Chinch bug damage can look like drought stress and often goes unnoticed at first. When the problem becomes obvious, many people increase their lawn irrigation thinking the insect damage is water stress. Unfortunately, more water won’t solve the problem.
How do chinch bugs kill lawns?
Chinch bugs cause great damage to your lawn by piercing grass blades with their piercing mouthparts. Once the bugs have pierced the grass, they suck out leaf juices, which dries the grass blade out. The bugs also release a toxin while feeding which can kill the grass.
This feeding damage leaves behind areas of dying and dead grass blades. The damaged areas will enlarge as the chinch bugs increase in number and spread throughout your lawn.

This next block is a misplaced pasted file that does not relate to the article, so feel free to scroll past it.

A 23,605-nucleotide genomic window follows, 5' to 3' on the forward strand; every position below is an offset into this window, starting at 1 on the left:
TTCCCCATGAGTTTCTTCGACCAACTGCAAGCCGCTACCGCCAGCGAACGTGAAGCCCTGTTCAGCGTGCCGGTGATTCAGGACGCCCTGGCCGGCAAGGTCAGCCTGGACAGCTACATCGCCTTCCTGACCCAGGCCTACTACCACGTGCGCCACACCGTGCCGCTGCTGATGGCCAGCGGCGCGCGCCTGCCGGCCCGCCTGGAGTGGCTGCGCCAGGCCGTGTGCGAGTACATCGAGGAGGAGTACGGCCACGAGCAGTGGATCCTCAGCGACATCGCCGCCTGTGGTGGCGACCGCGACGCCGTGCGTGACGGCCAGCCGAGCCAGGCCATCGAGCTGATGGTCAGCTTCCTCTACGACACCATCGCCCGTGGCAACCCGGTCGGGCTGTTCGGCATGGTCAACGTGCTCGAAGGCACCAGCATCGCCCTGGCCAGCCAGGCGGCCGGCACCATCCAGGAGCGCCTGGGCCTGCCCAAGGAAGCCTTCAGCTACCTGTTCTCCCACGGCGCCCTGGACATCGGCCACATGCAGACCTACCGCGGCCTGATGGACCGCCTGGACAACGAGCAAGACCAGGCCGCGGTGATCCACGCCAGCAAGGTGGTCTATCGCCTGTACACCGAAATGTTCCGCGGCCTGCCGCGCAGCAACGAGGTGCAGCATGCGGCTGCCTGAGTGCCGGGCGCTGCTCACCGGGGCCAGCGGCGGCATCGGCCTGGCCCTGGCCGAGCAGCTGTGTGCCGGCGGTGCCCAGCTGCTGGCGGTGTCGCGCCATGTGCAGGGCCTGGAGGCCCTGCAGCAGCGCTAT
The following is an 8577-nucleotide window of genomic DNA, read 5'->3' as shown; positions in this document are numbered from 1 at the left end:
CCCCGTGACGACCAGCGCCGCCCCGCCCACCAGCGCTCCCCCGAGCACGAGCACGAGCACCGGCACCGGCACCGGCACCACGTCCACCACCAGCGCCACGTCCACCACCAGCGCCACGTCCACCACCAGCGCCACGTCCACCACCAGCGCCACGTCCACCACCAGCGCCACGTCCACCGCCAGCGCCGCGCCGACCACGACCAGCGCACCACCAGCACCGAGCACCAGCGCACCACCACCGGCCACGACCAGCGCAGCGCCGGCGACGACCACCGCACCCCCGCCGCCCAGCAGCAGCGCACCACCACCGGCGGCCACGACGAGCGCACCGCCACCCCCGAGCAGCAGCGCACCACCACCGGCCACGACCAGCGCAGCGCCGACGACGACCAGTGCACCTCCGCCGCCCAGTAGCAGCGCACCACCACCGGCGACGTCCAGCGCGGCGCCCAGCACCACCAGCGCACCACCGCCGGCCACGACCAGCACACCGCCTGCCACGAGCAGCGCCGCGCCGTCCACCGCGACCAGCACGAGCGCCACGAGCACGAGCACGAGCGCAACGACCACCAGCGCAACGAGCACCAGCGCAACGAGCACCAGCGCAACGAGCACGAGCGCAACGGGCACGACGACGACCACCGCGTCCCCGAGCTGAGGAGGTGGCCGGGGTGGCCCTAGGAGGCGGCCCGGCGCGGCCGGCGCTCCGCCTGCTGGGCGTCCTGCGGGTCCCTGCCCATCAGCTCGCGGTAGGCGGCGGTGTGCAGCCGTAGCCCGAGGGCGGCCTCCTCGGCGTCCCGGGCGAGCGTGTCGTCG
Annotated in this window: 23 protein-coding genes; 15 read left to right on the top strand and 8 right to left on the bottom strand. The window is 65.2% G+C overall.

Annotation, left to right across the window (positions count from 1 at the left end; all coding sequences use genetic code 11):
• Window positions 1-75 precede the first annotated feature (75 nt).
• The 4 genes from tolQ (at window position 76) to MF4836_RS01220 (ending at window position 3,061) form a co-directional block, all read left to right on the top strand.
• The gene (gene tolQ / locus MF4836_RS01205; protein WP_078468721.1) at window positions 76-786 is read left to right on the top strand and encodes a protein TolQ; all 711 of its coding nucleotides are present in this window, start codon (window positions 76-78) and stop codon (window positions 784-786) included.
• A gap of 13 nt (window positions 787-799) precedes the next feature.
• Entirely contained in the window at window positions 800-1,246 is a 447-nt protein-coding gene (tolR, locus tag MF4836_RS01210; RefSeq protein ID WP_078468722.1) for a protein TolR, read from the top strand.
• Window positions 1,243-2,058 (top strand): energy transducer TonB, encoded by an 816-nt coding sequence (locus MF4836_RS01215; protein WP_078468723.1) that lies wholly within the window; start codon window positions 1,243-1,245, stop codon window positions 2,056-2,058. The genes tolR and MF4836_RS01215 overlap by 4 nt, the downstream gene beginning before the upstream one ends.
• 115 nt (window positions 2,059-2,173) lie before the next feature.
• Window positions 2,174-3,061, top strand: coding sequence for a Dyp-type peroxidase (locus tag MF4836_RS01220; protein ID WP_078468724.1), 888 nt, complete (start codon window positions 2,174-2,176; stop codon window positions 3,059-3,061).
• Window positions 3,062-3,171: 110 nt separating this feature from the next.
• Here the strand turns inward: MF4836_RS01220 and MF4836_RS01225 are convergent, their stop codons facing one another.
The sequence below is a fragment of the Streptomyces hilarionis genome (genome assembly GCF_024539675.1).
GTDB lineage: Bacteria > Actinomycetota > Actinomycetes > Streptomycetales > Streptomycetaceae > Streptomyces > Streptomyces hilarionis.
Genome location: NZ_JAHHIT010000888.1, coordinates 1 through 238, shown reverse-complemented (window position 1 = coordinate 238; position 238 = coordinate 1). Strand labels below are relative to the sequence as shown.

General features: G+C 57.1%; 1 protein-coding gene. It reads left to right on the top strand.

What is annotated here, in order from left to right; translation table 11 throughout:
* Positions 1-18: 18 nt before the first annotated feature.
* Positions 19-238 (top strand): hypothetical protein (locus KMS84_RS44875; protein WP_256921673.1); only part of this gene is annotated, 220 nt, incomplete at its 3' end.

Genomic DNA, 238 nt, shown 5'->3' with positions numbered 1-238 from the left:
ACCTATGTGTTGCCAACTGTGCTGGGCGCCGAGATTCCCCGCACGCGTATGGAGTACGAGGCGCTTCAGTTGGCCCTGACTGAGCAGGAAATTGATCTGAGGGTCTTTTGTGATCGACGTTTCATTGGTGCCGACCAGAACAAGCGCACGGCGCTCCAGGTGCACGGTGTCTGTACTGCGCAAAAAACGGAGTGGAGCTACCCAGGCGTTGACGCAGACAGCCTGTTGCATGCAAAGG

When do chinch bugs usually appear?
Chinch bugs overwinter in your lawn’s thatch and emerge with warm spring temperatures. Chinch bugs like heat, and by late spring or early summer, their populations will be very active.
By mid-summer, adult female chinch bugs will have laid eggs for the year’s second population, which will hatch in late summer.
Because chinch bug damage happens as temperatures rise and as stressed, cool-season lawns go dormant, it can be harder for people to identify chinch bugs as the cause of their areas of dead lawn.
How can I tell if there are chinch bugs in my lawn?
If your lawn is well irrigated and you still find small spots or large areas of dry-looking grass, you might have chinch bugs.